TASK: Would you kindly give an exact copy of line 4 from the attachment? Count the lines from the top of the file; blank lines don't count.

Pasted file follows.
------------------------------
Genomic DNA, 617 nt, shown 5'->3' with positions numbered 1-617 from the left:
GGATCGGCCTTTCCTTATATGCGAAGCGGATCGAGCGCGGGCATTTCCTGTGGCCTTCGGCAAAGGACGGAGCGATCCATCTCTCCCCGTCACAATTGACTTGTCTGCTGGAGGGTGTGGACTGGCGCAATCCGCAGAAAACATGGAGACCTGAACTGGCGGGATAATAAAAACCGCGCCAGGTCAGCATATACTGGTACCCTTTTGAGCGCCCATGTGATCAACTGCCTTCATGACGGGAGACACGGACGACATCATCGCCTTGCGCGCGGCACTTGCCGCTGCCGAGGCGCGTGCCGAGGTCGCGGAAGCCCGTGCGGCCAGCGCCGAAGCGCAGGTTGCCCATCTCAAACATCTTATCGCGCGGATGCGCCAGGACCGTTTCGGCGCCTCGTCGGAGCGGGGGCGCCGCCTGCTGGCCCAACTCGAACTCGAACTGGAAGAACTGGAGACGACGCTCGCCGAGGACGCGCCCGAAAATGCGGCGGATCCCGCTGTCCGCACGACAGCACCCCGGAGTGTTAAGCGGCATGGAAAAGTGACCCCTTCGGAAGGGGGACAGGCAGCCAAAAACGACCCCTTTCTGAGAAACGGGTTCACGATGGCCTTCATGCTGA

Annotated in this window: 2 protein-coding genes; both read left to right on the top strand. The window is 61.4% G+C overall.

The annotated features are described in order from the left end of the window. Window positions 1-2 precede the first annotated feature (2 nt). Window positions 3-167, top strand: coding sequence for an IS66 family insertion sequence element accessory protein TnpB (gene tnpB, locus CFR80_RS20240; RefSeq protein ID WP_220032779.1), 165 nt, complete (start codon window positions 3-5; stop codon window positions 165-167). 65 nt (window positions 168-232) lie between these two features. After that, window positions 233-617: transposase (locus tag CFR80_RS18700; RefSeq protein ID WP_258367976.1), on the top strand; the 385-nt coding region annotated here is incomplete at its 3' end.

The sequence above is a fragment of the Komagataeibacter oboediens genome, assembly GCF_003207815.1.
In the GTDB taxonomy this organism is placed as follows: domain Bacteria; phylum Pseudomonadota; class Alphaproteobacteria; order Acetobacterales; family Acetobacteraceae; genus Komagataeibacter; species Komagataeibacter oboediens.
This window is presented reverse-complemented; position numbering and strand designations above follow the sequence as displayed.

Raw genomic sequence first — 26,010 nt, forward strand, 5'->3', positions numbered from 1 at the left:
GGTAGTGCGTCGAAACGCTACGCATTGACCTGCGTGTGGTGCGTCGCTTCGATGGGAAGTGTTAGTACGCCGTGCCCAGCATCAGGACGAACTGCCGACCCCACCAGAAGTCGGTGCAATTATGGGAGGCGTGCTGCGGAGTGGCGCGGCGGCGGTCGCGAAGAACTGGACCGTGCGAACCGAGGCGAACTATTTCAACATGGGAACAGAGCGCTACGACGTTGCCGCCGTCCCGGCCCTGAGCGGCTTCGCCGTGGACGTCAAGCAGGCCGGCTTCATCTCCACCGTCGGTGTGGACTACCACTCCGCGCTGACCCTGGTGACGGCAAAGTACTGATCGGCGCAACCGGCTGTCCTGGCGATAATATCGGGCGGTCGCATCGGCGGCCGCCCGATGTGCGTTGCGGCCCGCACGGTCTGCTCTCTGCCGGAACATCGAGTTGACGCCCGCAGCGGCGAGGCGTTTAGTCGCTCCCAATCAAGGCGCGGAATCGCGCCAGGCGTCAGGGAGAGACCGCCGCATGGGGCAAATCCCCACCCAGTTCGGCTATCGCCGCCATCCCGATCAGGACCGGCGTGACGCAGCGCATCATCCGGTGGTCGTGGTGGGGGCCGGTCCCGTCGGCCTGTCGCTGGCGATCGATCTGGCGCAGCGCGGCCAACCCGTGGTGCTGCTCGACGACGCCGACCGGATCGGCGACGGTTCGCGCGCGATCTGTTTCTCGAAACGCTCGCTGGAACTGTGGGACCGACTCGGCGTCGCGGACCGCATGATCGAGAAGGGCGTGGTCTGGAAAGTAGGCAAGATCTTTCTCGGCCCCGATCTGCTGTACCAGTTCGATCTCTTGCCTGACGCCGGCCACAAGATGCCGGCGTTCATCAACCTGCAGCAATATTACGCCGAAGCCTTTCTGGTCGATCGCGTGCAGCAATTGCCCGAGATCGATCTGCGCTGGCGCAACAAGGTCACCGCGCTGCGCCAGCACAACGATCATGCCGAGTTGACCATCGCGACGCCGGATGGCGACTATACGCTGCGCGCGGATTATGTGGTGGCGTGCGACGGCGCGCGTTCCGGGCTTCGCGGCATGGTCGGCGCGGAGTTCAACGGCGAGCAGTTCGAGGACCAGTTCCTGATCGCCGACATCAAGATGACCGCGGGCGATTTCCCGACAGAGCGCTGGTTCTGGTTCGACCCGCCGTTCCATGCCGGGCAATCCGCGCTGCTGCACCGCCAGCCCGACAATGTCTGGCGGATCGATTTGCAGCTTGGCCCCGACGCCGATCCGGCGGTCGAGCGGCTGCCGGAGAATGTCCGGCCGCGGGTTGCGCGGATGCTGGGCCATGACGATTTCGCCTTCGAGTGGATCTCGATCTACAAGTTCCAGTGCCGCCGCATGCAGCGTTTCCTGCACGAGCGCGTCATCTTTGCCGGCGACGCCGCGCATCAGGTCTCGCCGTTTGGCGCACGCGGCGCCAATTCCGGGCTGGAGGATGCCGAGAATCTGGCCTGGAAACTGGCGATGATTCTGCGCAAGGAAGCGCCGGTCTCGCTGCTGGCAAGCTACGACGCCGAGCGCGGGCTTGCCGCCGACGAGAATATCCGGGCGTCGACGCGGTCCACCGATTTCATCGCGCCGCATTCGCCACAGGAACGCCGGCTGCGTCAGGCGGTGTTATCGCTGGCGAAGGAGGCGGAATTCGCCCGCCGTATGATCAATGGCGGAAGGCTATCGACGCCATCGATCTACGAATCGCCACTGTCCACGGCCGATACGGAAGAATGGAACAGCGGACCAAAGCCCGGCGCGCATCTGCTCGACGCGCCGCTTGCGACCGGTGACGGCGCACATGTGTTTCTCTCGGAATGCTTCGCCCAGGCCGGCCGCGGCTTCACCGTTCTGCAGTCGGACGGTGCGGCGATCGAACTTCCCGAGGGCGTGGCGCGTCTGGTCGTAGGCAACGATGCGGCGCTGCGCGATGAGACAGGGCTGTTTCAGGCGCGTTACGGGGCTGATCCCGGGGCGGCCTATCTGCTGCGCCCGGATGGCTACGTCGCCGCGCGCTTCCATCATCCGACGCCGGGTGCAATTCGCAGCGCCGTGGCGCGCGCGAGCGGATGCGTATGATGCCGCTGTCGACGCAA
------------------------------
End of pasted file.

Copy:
The annotated features are described in order from the left end of the window. Window positions 1-2 precede the first annotated feature (2 nt). Window positions 3-167, top strand: coding sequence for an IS66 family insertion sequence element accessory protein TnpB (gene tnpB, locus CFR80_RS20240; RefSeq protein ID WP_220032779.1), 165 nt, complete (start codon window positions 3-5; stop codon window positions 165-167). 65 nt (window positions 168-232) lie between these two features. After that, window positions 233-617: transposase (locus tag CFR80_RS18700; RefSeq protein ID WP_258367976.1), on the top strand; the 385-nt coding region annotated here is incomplete at its 3' end.